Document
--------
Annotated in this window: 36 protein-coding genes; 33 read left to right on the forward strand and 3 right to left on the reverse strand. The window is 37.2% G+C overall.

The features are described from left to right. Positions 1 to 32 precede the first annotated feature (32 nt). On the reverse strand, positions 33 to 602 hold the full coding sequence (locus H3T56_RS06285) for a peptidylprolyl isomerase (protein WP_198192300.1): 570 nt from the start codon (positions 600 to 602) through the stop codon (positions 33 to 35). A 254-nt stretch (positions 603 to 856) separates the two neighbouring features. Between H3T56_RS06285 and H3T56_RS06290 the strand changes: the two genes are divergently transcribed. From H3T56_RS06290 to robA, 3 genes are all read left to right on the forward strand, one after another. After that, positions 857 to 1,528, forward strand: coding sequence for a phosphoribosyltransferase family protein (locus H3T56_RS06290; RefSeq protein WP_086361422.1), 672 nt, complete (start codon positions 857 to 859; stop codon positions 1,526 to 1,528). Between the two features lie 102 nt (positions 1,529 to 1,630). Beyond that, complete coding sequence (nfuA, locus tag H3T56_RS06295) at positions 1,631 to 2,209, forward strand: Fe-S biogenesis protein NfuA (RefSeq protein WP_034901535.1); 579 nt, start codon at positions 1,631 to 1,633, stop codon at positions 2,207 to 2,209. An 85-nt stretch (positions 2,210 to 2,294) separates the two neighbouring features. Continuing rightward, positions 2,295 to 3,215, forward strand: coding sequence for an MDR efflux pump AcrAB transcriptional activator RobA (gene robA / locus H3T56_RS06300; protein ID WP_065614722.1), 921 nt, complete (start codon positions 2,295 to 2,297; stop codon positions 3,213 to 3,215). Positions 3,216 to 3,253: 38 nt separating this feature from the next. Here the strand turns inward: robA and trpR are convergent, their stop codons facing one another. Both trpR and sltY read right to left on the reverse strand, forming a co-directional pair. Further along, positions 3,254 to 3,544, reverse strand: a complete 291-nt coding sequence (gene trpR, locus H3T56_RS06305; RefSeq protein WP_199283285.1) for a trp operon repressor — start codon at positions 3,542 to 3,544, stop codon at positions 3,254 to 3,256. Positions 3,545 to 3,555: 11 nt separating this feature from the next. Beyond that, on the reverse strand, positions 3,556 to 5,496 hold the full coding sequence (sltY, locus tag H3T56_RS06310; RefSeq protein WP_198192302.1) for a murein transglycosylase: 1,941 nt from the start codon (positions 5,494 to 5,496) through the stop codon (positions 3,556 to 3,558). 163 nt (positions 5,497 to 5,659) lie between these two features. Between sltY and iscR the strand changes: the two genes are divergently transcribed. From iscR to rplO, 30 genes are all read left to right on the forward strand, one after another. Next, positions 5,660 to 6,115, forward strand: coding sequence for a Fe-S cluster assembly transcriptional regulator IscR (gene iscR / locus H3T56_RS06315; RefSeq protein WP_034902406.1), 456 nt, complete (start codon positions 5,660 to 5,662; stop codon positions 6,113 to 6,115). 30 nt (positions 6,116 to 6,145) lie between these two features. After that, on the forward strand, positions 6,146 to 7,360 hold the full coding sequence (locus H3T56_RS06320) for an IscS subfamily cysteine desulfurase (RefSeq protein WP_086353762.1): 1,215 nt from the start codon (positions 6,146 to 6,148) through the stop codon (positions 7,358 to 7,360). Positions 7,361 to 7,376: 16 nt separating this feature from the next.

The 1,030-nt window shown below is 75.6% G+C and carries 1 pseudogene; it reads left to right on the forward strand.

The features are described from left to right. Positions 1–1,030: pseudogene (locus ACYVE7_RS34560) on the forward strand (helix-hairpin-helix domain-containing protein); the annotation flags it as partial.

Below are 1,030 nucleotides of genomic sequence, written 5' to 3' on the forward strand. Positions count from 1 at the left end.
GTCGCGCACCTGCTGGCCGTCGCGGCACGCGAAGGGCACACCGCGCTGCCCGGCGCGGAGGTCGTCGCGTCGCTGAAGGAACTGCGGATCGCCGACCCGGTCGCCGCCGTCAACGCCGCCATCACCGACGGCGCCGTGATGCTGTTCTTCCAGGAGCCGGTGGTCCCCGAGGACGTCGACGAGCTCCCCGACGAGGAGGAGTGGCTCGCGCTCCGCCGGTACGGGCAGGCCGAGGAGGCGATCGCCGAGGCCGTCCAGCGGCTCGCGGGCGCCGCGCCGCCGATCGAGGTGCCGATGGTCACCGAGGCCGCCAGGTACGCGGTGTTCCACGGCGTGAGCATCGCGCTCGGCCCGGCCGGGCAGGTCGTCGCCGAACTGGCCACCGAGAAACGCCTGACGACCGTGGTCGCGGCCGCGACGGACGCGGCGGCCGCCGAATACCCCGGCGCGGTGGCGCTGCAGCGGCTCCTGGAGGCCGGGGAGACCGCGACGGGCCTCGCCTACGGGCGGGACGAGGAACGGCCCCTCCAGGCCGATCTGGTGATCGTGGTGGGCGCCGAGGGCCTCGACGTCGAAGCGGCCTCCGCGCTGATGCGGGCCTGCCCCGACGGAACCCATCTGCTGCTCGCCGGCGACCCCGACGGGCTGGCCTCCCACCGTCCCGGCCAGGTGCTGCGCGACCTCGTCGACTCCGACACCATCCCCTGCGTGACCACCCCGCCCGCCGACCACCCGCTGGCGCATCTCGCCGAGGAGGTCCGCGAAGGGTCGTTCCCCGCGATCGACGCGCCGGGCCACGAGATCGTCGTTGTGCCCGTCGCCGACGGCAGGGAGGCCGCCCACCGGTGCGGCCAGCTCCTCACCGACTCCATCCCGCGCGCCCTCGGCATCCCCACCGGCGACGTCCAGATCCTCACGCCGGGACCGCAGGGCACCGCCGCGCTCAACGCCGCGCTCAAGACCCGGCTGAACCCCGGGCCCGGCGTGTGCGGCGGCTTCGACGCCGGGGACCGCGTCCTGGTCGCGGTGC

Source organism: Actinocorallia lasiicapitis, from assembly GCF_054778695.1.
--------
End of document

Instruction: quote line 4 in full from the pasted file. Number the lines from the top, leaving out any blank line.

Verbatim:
The features are described from left to right. Positions 1–1,030: pseudogene (locus ACYVE7_RS34560) on the forward strand (helix-hairpin-helix domain-containing protein); the annotation flags it as partial.